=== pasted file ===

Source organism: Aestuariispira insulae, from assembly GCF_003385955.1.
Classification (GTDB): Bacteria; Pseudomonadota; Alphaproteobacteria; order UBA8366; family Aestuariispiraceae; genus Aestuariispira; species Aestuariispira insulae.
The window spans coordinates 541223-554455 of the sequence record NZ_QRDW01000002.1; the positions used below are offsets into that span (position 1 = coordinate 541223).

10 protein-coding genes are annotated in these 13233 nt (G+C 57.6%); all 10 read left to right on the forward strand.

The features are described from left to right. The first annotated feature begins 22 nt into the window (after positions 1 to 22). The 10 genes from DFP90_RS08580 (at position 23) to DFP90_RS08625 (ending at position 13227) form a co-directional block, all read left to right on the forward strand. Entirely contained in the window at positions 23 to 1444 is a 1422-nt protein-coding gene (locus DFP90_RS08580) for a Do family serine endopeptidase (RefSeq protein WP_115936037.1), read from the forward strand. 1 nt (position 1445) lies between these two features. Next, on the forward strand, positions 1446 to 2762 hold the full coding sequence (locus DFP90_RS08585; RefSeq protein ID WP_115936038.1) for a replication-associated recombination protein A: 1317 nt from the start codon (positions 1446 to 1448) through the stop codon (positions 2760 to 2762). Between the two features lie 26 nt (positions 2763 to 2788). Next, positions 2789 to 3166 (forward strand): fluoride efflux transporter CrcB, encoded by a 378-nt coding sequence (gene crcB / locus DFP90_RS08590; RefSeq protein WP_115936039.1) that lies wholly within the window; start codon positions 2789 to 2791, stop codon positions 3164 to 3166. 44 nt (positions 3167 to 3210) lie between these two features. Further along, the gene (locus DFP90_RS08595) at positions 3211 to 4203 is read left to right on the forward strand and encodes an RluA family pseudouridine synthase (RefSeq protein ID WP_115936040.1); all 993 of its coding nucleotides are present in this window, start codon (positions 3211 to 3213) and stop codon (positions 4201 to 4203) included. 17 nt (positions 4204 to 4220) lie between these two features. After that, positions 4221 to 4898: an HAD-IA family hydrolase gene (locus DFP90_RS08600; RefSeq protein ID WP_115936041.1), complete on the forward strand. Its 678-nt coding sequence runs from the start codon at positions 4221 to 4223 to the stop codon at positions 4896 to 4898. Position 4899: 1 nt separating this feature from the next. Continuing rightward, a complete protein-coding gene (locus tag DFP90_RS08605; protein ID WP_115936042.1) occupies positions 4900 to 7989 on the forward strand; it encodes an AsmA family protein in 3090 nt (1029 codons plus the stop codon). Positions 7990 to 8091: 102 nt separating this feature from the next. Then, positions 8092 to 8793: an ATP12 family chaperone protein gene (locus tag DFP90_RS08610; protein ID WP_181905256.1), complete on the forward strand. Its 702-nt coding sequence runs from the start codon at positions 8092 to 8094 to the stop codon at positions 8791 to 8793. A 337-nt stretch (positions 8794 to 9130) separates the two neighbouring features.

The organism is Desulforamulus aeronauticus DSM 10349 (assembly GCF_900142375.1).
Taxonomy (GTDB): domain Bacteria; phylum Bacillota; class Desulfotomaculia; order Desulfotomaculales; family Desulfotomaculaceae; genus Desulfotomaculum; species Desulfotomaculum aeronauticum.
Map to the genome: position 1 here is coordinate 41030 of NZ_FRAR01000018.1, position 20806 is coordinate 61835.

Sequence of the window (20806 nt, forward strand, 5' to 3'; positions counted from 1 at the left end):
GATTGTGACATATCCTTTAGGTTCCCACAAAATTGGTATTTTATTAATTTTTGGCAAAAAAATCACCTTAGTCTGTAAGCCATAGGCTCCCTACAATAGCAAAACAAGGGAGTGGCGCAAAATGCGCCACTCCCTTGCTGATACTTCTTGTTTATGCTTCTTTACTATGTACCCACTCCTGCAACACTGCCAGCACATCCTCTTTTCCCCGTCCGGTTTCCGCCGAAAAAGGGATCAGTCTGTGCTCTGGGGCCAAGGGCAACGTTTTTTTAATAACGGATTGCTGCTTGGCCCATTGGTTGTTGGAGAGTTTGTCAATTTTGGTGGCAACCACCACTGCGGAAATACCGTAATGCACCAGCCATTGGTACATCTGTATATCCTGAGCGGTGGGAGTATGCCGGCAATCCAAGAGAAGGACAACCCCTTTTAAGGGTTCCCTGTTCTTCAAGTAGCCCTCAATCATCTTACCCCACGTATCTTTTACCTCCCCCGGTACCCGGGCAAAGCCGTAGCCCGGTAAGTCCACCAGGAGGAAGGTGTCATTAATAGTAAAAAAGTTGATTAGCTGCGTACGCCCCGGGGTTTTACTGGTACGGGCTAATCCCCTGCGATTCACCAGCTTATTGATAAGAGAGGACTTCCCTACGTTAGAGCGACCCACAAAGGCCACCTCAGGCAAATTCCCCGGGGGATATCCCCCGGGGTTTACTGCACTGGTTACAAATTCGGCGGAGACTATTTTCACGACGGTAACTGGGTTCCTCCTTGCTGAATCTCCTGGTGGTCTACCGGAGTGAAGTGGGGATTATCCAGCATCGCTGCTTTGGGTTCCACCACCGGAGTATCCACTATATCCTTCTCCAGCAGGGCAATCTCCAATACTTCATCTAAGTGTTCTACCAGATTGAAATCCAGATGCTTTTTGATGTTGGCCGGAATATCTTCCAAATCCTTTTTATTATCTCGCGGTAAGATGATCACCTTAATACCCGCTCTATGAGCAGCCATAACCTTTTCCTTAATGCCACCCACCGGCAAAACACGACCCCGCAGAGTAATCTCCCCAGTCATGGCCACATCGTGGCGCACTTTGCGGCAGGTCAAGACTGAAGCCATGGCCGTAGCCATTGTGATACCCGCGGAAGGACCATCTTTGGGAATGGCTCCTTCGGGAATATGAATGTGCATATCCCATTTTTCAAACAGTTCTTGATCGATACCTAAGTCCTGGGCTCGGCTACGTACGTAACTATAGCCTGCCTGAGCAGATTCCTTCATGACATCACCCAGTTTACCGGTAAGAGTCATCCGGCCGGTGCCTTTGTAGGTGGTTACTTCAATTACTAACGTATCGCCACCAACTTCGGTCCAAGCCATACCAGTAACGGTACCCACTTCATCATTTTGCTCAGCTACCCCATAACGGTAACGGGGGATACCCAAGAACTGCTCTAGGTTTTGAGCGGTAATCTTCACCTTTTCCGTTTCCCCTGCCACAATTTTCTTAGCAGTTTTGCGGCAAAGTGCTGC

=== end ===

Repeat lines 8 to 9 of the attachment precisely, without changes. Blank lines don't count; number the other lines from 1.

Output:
Map to the genome: position 1 here is coordinate 41030 of NZ_FRAR01000018.1, position 20806 is coordinate 61835.

Sequence of the window (20806 nt, forward strand, 5' to 3'; positions counted from 1 at the left end):